Self-Education 101: How to Teach Yourself Languages and Anything Else!

1280px-thumbnailAs I’ve detailed before, I’m a big fan of self-education of all stripes. I think the world is just a much cooler place if we view it as something to explore and discover. So, whether you’re an academic geek like me, or you just want to learn a practical skill for work or a hobby, it’s valuable to know how to learn things on your own.

Unfortunately, most of us spend our childhoods in school and then move on to more school when we’re older. This isn’t bad– I loved classes!– but the emphasis on classroom education can obscure the freedom we should embrace when we decide to learn things on our own. We become so entrenched in classroom learning methods that we forget that when we learn on our own, we are the ones who are in control. And when we realize that, self-education can really take off.

Here are some suggestions for maximizing self-education in your life. These tips aren’t unique to language learning– you could use them to pick up carpentry, literary criticism, gourmet cooking, whatever you want 🙂

Resources, Resources, Resources!

You need resources to learn anything. It doesn’t make sense to try to learn an entire subject or skill from one book, even if that’s the way ordinary classes try to teach (Khatzumoto gets into this subject in this time management article). With language learning, you’ll want to collect textbooks that look interesting, native reading material, favorite TV shows, and lots and lots of music. Don’t worry about choosing any particular learning method or tool.

Essentially, you can build an “immersion” environment for any skill you want to learn or anything that interests you. It’s best when you can easily switch between resources with very little downtime– that means amassing a lot of resources right at the beginning. You can do this cheaply, too. I abuse second-hand bookstores, Amazon third-party sellers, and online resources. Nevertheless, it’s fun to buy nice, shiny new things every once in a while, and it keeps you motivated!

Last summer, I wanted to teach myself calculus, so I borrowed college textbooks off people and looked up resources like Khan Academy and other video lectures. Unfortunately, I found Khan Academy to be boring, and the textbooks were a little too in-depth for me. I tweaked what I wanted (a conceptual overview of calculus), and eventually ran across a really great books that provided a broad overview of the subject. I combined that book with some MIT lectures from YouTube, and I reached my goal. Right now, I’m toying with the idea of learning to code, but the popular resource, Codecademy, just doesn’t do it for me. I’ve tried it several times and… meh. So, I’m ransacking my brother’s books on various programming languages while I’m at my parents’, and we’ll see where this leads 🙂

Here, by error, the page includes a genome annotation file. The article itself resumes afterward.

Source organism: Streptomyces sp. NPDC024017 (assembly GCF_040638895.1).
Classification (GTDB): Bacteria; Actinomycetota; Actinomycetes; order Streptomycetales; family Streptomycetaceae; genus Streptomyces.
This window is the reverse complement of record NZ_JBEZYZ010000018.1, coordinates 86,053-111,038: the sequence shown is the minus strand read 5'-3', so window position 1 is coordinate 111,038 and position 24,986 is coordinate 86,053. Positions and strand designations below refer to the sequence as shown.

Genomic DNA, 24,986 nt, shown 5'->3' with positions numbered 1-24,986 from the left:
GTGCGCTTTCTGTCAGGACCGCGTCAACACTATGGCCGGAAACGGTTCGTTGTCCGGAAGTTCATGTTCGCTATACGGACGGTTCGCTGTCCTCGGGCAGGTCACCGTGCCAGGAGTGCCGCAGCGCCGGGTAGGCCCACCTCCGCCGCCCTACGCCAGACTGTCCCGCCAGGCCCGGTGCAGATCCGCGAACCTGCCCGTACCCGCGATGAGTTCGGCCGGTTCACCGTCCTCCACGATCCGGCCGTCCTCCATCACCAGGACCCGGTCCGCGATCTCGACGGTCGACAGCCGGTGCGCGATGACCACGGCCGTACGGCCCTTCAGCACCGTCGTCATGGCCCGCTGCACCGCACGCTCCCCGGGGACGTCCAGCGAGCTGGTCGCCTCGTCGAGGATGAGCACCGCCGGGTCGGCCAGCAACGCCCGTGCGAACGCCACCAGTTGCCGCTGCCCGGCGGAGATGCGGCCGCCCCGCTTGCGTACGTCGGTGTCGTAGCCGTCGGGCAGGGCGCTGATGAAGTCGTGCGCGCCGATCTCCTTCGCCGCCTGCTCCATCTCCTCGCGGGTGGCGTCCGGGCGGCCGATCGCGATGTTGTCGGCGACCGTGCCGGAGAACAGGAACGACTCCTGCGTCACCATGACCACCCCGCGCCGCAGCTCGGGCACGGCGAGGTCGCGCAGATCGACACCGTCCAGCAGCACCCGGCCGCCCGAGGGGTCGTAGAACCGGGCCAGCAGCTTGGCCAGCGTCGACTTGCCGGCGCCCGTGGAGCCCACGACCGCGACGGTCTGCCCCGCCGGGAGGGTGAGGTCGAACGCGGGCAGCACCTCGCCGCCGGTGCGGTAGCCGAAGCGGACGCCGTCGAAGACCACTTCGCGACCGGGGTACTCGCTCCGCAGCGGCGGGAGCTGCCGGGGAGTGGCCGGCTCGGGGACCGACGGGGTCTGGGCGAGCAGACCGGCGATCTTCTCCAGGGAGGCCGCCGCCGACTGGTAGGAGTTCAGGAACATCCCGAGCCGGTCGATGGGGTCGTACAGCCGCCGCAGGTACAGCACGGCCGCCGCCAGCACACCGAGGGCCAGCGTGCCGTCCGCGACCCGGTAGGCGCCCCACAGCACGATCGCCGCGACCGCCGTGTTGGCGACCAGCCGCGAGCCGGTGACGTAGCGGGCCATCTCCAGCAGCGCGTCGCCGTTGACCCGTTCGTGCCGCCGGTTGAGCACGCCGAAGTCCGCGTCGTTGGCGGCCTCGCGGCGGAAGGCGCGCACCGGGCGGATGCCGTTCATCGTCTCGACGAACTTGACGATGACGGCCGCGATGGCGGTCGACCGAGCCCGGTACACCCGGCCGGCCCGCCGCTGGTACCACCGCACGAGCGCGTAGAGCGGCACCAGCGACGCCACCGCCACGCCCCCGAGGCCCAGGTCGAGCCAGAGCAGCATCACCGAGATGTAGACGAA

Remember that boredom and frustration are the enemy. If anything starts to feel just a little bit tedious, switch materials or take a break. With self-education, you need to remember that you are always the one in control. If you don’t like something, you can change it. You have to change it, because motivation is everything. If you start to resent your fragile, new project, then it’s out the window, because there are no outside forces keeping you focused. This isn’t school– in fact, it’s more fun than school– so don’t treat it like school.

Choose materials that tap into your personality and interests.

Here’s another beautiful thing about self-education– you can tailor your learning to your individuality.

If you’re a couch potato who never liked school, tests, or academics, that’s great! Learn a foreign language through TV, movies, and radio. Learn a new subject by trying out the plethora of online learning games and creative courses that are out there. If you love people, practice your target language by speaking. Check out the huge number of blogs that promote language learning through socialization and conversation. If you want to pick up a non-linguistic skill, try learning through mentorship or with a study group. If you’re a hyper-introvert like me, then feel free to relax with textbooks and the internet.

Schools use curricula designed for a particular kind of student– someone who is capable of performing fine on multiple choice tests and sitting still in a classroom. I was that kind of student, and guess what? That particular learning style is still very limiting. Open up to new kinds of learning and new kinds of experiences. Don’t limit yourself in thinking that “learning” always looks the same from person to person.

Read others’ experiences, and then move on.

Advice is wonderful. In fact, I suppose I’m writing advice right now. When you’re at the beginning of your self-education journey, you need all the advice you can take. Read interviews with famous people in the subject/skill you’re learning. Read blogs and newspaper articles. Read tons of books. And then, slow it down to trickle, because you’re going to have to forge your own path.

As you can tell from my blog posts, I really like the language learning advice from All Japanese All The Time. But as you also might notice, I don’t really use Khatzumoto’s method exactly as it’s prescribed on his site. Khatzumoto promotes heavy immersion, excluding all other languages to the greatest extent possible. SRS is the cornerstone of his method, and he’s not fond of the canned language used in textbooks written for foreigners. I like to immerse, but I also like textbooks. Sometimes I take extended breaks from immersion and only use textbooks. I haven’t seriously used an SRS in quite a while. I adapted the advice from AJATT to fit me and my preferences, and I recommend you do the same with any of your projects. You have to get out there are try stuff. Experiment! And believe me, as someone who likes books, sometimes I wish I could learn everything through reading only.Sadly, this isn’t quite the case (although you can learn a heck of a lot), and eventually, I have to try some stuff out to see if it works.  I spent years reading novel-writing advice online and in books before I finally grabbed a pen and started experimenting with fiction myself.